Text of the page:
Kekaha Kai Beach Park

Just north of Kona, you’ll find some of Hawaii’s best beaches inside of Kekaha Kai State Park. This protected area is formerly known as Kona Coast State Park. It’s new name translates into “the shore line,” and the shore line here could not be any prettier or more secluded.

You’ll need some sturdy sandals for the trek out to these two secluded beaches. And, if you’re up for it, you can choose to hike a 342-foot cinder cone after enjoying two remote strips of white sand. Strap on your sturdy shoes, jump in the car and drive up Highway 19 to mile marker 88. 

Kekaha KaiSoon after the mile marker, you’ll turn left into a field of black, glassy and sharp volcanic rock. There’s a “dirt” road cut into the lava field that will take you down to a parking lot on the shore. You’ll find rudimentary facilities here before you take to hiking into the lava field.

From the parking lot, you can see a strand of tall trees to the north. These trees hide Mahai’ula Beach. This popular beach is a short walk through the lava, and you’ll find the water here irresistibly blue. Just remember that you’re on the west side of the Big Island. The weather here is reliably hot and dry, so pack plenty of water, sunscreen and protective clothing for this very hot beach.

Walk along the shore to the north, and you’ll likely find some lounging sea turtles. Enjoy the turtles from a distance. Do not disturb or touch them. After snapping a few selfies, continue along the beach north to a lava shelf. Here, you’ll find a staircase carved into the black rock.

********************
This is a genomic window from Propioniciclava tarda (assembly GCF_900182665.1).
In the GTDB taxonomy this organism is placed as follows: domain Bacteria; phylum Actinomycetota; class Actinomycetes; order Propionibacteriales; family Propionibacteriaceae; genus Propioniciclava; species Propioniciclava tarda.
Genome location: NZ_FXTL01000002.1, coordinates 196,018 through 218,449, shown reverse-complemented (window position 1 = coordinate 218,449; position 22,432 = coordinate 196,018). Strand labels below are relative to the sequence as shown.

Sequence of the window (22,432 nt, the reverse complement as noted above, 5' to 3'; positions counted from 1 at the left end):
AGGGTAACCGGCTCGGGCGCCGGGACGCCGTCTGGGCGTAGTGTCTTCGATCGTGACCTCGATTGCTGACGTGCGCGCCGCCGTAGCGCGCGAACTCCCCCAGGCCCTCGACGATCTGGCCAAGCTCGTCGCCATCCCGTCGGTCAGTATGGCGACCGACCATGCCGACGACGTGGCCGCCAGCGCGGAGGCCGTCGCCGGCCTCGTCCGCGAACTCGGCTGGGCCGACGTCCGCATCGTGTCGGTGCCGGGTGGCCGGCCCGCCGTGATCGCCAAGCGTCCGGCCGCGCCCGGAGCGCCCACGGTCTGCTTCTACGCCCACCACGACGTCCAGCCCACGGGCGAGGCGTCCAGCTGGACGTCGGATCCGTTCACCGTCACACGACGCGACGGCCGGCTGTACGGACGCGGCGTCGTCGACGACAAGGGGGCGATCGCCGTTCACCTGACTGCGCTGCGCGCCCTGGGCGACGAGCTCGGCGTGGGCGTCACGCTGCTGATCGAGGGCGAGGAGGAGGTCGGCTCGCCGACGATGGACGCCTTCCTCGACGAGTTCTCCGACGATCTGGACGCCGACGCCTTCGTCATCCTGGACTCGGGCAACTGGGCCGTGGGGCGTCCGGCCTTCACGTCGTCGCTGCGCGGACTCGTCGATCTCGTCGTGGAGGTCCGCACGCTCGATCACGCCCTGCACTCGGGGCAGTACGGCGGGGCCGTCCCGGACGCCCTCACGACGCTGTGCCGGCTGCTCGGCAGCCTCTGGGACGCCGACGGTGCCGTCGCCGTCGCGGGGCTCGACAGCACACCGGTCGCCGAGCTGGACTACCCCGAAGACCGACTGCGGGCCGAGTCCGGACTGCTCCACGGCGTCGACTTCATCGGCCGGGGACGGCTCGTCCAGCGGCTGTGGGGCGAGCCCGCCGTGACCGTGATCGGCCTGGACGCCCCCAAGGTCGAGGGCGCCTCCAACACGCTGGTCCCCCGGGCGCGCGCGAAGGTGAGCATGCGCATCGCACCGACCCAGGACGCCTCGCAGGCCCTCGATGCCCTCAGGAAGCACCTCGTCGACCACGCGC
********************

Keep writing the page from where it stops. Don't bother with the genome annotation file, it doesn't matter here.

Take the stair case and it will bring you to a path carved into a the lava field. The walking here is tough, but the path is flat. The volcanic rocks underfoot are rather large, chunky and sharp. And the rocks will often move when you step on them. Make sure you’ve strapped your sturdy footwear on tight.

After the very hot walk through the field of black rocks, you’ll emerge onto another white sand beach. And you’re likely to have the beach all to yourself. Not many dare to trek a hot mile to get to Makalawena Beach where the sand is incredibly soft, the water glows blue and there’s a soft shore break. Just make sure the water is calm before taking a swim. There are no lifeguards.

MakalawenaMakalawena Beach is surrounded by palm trees that tower over lava pools. It’s an otherworldly scene that you can get nowhere else in Hawaii. Walk around the lava pools to the north side of the beach, and you may find a faint path to a lava pool big enough for a dip.

This may be the end of your trek into the park, but you can choose to continue north along the shore to a novelty black sand beach. It’s a rare to see black sand on the west side of The Big Island. Just don’t dare swim in the dangerous water. Snap a few pics then look for the towering cinder cone. A faint trail kicked into the volcanic rock will take you to the top of the 342-foot spire for 360-degree views of the entire park. Just make sure you have enough water to get back to the car through the glassy, reflective heat of the lava rocks.

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Price: Free
Kailua-Kona, Big Island